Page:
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Initially practiced in the nine Kabyè districts, the evala wrestling has crossed the borders of the Kozah province. The Yaka district in the Doufelgou province also practices it now, not to mention at least 13 other districts — Lama, Pya, Tchitchao, Yadè, Bohou, Kouméa, Sarakawa, Landa, Djamdè, Yaka, Tcharè, Soumdina and Lassa.
The most important initiation ritual in the Kabyè society is played by the Evala, a ritual fight, a kind of wrestling, that marks the passage of young males to the stage of maturity.
In the past, the fights, that could last for several hours, were practiced using a chicotte, that is a kind of riding crop and a stick, with these two objects the adversaries would face each other hitting each other until one of them failed , exhausted by the blows received.
When he fell, the alleged winner rushed over him and sat on his chest, only at that moment the referee declared the end of the game and its winner.
This system of fight matches began to resolve inter-tribal conflicts, so the fight replaced the war between tribes; today, however, the organization of ritual fights also has a more festive aspect and, at each celebration, a magnificent spectacle is created.
The Evala is an initiation rite, the penultimate of rites in the life of a man, it is certainly the most important and, to prepare for this event, young people are separated from their families for a week, living in special huts, where they are fed and are mentally prepared.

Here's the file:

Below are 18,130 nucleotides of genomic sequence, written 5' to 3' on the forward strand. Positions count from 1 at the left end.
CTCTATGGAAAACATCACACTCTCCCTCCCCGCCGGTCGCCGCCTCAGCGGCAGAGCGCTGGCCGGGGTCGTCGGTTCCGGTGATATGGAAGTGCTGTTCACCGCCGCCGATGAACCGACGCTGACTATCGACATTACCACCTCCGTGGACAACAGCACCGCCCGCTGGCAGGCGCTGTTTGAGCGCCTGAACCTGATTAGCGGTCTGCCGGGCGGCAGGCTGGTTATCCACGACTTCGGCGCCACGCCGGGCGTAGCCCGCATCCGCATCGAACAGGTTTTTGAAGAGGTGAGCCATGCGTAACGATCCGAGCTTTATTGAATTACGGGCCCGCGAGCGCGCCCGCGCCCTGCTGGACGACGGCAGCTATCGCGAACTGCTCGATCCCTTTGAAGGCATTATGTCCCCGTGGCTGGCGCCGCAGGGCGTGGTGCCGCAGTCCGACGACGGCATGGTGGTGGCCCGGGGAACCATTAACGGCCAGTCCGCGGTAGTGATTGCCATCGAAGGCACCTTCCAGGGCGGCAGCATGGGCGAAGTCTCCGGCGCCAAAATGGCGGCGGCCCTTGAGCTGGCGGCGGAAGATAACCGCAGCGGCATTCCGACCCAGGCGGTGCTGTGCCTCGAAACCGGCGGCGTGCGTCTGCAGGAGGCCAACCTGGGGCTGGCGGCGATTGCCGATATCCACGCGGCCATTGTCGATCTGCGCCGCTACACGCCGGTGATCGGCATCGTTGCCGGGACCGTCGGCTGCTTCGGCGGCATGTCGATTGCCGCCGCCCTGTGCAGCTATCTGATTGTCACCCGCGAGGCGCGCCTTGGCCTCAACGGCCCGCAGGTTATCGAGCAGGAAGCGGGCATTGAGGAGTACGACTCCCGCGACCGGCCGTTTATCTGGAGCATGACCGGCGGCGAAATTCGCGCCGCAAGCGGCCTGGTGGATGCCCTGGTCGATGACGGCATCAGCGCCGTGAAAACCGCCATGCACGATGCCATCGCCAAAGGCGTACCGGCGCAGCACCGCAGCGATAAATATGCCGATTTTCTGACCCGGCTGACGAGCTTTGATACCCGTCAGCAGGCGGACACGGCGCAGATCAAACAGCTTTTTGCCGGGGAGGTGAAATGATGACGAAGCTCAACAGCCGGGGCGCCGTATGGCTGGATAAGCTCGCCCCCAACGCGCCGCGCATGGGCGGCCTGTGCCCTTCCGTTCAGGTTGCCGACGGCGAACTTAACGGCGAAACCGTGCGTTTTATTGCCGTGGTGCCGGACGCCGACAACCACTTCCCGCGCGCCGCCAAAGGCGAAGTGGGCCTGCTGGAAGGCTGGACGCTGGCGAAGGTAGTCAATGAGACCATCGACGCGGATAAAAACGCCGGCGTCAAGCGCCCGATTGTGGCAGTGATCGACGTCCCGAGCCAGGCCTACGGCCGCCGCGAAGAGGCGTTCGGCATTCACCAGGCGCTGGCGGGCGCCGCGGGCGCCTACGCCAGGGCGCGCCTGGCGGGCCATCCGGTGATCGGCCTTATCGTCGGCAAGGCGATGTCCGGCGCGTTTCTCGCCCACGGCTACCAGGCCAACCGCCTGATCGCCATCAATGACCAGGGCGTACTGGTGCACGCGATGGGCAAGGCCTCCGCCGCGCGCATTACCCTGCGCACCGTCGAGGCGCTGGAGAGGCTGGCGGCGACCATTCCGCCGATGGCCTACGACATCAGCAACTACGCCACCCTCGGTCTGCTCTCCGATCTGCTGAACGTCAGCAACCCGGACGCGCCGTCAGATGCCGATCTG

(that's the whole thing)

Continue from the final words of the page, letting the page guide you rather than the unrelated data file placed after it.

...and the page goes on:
Young people also face a preparation that involves numerous sacrifices that the adolescent must accept: fasting, sexual abstinence and scarification.
Before starting wrestling, participants must make a pilgrimage, that consists of climbing three mountains; those who do not complete the pilgrimage will be initiated into adulthood.
Before the match each competing family performs some ancestral worship rituals, invoke the spirits of the ancestors who dwell in the clay statues placed in the courtyard of the housing complexes, each statue represents an ancestor.
The elder of the family speaks with the clay statues as if he was talking to a member of the living family, invokes the ancestors who live in the clay, and pours a libation as an offering.
The sacrifice is part of the ceremony and the numerous feathers that cover the clay statues are the result of these repeated acts of worship.
For large events such as the Evala, the clay statues are carefully and respectfully removed from their niches to be worshiped; if a white rooster flaps its wings, people believe it is a benevolent sign of the ancestors.
The women prepare a local dish, based on yam and manioc, that will be served to the wrestlers after the match.
There are offers of libations to the ancestors, together with a bowl of corn wine, so that they can help and protect the family, this is a very solemn moment of the entire ceremony.
At this point the actual ceremony can begin, the main purpose of this ritual is to make the young man hard, brave and stoic and consecrate not only the transition from adolescence to adulthood, but also the affirmation of his Kabyè cultural identity.